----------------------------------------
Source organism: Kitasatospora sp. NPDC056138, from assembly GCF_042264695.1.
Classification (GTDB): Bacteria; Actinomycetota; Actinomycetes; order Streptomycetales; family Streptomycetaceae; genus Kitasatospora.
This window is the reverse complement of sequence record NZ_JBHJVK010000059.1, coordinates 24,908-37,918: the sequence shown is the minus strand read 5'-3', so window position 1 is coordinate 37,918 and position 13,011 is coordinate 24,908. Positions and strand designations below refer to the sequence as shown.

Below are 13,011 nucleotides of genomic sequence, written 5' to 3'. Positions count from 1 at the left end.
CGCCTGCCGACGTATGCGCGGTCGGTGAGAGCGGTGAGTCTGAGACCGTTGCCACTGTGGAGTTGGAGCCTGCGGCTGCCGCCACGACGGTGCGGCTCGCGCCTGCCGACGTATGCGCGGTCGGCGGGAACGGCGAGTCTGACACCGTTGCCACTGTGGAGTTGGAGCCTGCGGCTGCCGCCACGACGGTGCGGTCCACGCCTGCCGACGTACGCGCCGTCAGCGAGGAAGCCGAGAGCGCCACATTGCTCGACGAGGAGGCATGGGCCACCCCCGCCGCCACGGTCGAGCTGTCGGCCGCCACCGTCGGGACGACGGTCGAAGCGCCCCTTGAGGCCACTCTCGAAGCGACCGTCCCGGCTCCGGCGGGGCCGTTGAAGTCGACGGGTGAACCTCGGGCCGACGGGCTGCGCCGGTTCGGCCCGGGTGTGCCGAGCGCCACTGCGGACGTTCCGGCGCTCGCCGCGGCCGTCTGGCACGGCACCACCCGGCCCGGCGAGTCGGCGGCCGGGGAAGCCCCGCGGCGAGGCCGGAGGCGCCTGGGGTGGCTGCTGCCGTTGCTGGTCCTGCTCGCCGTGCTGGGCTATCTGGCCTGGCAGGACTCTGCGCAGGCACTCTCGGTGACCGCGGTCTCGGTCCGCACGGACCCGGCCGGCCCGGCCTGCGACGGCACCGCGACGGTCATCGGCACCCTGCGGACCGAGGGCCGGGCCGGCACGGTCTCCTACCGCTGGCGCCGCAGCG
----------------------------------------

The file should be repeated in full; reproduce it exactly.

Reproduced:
Source organism: Kitasatospora sp. NPDC056138, from assembly GCF_042264695.1.
Classification (GTDB): Bacteria; Actinomycetota; Actinomycetes; order Streptomycetales; family Streptomycetaceae; genus Kitasatospora.
This window is the reverse complement of sequence record NZ_JBHJVK010000059.1, coordinates 24,908-37,918: the sequence shown is the minus strand read 5'-3', so window position 1 is coordinate 37,918 and position 13,011 is coordinate 24,908. Positions and strand designations below refer to the sequence as shown.

Below are 13,011 nucleotides of genomic sequence, written 5' to 3'. Positions count from 1 at the left end.
CGCCTGCCGACGTATGCGCGGTCGGTGAGAGCGGTGAGTCTGAGACCGTTGCCACTGTGGAGTTGGAGCCTGCGGCTGCCGCCACGACGGTGCGGCTCGCGCCTGCCGACGTATGCGCGGTCGGCGGGAACGGCGAGTCTGACACCGTTGCCACTGTGGAGTTGGAGCCTGCGGCTGCCGCCACGACGGTGCGGTCCACGCCTGCCGACGTACGCGCCGTCAGCGAGGAAGCCGAGAGCGCCACATTGCTCGACGAGGAGGCATGGGCCACCCCCGCCGCCACGGTCGAGCTGTCGGCCGCCACCGTCGGGACGACGGTCGAAGCGCCCCTTGAGGCCACTCTCGAAGCGACCGTCCCGGCTCCGGCGGGGCCGTTGAAGTCGACGGGTGAACCTCGGGCCGACGGGCTGCGCCGGTTCGGCCCGGGTGTGCCGAGCGCCACTGCGGACGTTCCGGCGCTCGCCGCGGCCGTCTGGCACGGCACCACCCGGCCCGGCGAGTCGGCGGCCGGGGAAGCCCCGCGGCGAGGCCGGAGGCGCCTGGGGTGGCTGCTGCCGTTGCTGGTCCTGCTCGCCGTGCTGGGCTATCTGGCCTGGCAGGACTCTGCGCAGGCACTCTCGGTGACCGCGGTCTCGGTCCGCACGGACCCGGCCGGCCCGGCCTGCGACGGCACCGCGACGGTCATCGGCACCCTGCGGACCGAGGGCCGGGCCGGCACGGTCTCCTACCGCTGGCGCCGCAGCG